Self-Directed IRA

What Is Retirement Investment Diversification Within a Self-Directed IRA?

One of the primary reasons investors turn to retirement accounts is diversification. But what does this term really mean? It’s something that every retirement investor should consider, even if they don’t yet know what their ultimate financial decisions are going to be. To answer what diversification is, we’re going to explain not only the concept behind diversification, but how Self-Directed IRAs can be an ideal vehicle for people who want to achieve true diversification within a retirement portfolio. Here’s what you’ll need to know.

The Definition of Diversification Within a Portfolio

Let’s get started with one of the most fundamental aspects of understanding diversification: its definition within the context of investing. Here’s what Investopedia has to say on the subject:

Diversification is a risk management strategy that mixes a wide variety of investments within a portfolio. A diversified portfolio contains a mix of distinct asset types and investment vehicles in an attempt at limiting exposure to any single asset or risk.

Think of diversification as the opposite of putting all of your eggs in one basket. Buying one stock, for example, would be a low-diversification strategy. If something bad should happen to that company, such as missing earnings, your entire portfolio would be affected.

With diversification, you mitigate risk by spreading your investments around. Rather than investing in a single stock, for example, you might invest in a stock fund. Many investors use mutual funds and index funds for this reason. In an index fund, an investor can own a fund that tries to replicate the performance of an “index” of stocks. This makes it easy to make diversified investments in sectors such as energy or tech.

But is stock diversification really diversification? For many Self-Directed IRA investors, the answer is no. Diversification sometimes means diversifying outside of one asset class. We’ll take a look at what that means next.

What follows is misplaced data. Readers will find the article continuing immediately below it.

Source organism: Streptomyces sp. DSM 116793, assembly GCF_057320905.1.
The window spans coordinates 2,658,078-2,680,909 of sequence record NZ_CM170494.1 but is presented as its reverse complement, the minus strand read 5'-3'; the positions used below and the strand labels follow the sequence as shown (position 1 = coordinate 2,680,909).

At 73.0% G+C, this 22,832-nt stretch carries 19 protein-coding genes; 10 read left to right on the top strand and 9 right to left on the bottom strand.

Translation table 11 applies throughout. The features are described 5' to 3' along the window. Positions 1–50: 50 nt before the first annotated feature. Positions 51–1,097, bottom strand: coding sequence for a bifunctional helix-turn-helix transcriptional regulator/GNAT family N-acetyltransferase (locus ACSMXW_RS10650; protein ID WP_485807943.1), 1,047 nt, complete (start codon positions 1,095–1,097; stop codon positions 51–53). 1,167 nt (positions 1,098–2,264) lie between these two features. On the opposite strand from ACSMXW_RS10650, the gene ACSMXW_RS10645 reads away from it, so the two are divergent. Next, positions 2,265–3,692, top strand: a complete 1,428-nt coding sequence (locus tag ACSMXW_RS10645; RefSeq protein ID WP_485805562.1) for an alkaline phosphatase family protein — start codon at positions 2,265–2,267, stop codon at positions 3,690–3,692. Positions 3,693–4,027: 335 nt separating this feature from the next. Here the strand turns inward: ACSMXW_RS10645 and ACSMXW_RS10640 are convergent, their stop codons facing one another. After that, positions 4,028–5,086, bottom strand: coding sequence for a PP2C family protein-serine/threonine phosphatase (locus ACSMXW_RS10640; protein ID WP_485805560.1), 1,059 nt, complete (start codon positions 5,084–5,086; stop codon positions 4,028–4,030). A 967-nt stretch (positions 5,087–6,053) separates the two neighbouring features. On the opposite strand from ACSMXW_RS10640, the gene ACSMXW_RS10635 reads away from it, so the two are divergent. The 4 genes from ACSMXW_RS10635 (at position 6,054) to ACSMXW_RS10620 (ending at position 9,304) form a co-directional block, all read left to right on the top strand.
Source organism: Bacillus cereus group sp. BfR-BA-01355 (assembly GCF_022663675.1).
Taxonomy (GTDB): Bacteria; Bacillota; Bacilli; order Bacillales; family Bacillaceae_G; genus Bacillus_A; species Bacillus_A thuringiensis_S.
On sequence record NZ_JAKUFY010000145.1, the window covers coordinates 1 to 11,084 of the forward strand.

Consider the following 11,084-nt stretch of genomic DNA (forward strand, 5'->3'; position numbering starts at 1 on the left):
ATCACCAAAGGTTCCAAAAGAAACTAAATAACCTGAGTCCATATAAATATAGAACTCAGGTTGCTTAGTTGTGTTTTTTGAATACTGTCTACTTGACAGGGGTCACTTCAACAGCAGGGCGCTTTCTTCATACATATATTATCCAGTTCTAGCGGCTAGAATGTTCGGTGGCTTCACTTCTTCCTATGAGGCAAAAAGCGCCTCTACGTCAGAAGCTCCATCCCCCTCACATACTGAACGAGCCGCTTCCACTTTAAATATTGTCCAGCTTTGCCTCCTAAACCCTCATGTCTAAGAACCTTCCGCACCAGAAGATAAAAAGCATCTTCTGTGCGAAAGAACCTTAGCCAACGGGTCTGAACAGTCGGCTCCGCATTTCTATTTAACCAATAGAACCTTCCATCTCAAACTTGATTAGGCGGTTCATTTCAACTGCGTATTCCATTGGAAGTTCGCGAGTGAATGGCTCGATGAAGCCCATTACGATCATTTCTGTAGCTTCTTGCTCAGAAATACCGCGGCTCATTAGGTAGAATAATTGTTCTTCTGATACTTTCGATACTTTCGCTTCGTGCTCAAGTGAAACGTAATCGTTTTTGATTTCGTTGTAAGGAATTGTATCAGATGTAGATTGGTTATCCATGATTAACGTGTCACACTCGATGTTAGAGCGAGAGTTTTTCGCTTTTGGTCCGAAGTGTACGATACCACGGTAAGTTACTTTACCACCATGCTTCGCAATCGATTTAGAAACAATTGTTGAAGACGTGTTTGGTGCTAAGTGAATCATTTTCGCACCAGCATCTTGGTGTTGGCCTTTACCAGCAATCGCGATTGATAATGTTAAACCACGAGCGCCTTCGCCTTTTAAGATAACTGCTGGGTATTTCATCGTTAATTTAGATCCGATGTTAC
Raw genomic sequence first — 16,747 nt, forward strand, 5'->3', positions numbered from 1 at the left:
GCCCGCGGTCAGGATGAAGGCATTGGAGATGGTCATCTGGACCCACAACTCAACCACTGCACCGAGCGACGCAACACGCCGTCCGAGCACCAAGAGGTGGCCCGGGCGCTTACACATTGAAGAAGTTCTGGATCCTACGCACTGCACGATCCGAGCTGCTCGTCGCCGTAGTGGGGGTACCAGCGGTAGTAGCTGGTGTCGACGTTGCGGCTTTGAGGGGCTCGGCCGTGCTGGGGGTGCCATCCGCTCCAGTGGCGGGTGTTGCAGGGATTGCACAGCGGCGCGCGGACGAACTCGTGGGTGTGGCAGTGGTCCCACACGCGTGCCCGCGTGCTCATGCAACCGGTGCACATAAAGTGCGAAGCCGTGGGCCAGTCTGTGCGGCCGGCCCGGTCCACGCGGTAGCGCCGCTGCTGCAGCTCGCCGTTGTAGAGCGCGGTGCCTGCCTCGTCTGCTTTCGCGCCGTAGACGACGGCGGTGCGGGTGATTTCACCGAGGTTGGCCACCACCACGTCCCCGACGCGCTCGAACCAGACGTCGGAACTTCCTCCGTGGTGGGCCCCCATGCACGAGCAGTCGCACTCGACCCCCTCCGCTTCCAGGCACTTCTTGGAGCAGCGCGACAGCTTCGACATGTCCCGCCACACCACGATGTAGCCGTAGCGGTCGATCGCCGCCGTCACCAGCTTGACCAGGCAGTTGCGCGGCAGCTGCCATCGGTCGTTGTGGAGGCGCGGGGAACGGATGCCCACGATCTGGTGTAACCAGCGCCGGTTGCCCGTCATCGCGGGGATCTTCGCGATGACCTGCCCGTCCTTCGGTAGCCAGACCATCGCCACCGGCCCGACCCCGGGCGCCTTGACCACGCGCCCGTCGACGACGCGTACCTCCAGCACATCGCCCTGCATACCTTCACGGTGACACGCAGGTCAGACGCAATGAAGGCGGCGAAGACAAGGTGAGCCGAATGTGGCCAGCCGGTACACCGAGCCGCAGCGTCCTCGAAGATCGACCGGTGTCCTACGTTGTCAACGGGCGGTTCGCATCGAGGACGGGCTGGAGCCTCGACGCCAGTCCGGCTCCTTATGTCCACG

Diversification Across Asset Classes

One of the reasons that so many investors turn to Self-Directed IRAs is because it allows them to expand their retirement portfolio beyond just one asset class. An asset class is the category of assets, such as stocks or real estate. It’s possible for an investor to have a well-diversified fund of stocks, but if the stock market tanks, the investor is still limited to that single asset class.

Investing in different classes—real estate, precious metals, private companies, etc.—gives an investor peace of mind that even if something were to happen to the stock market, there would still be plenty of value to be found in the portfolio. However, the simple act of diversifying across asset classes isn’t all that an investor needs to do. When you self-direct, you also choose your own investments. That means making smart, thorough, well-researched investments on your own terms. The Self-Directed IRA—and the Self-Directed IRA administration with whom you work—are simply vehicles through which you can carry out these investments in your retirement portfolio.

Is It Time to Diversify with a Self-Directed IRA?

Because a Self-Directed IRA affords investors the ability to choose the asset classes they want (within the rules of retirement accounts), many investors turn to Self-Directed IRAs to broaden the horizons of a retirement portfolio. However, it’s worth remembering that this highly independent way of investing also means additional responsibility for you: you’re now choosing your own specific investments, hopefully with greater care.

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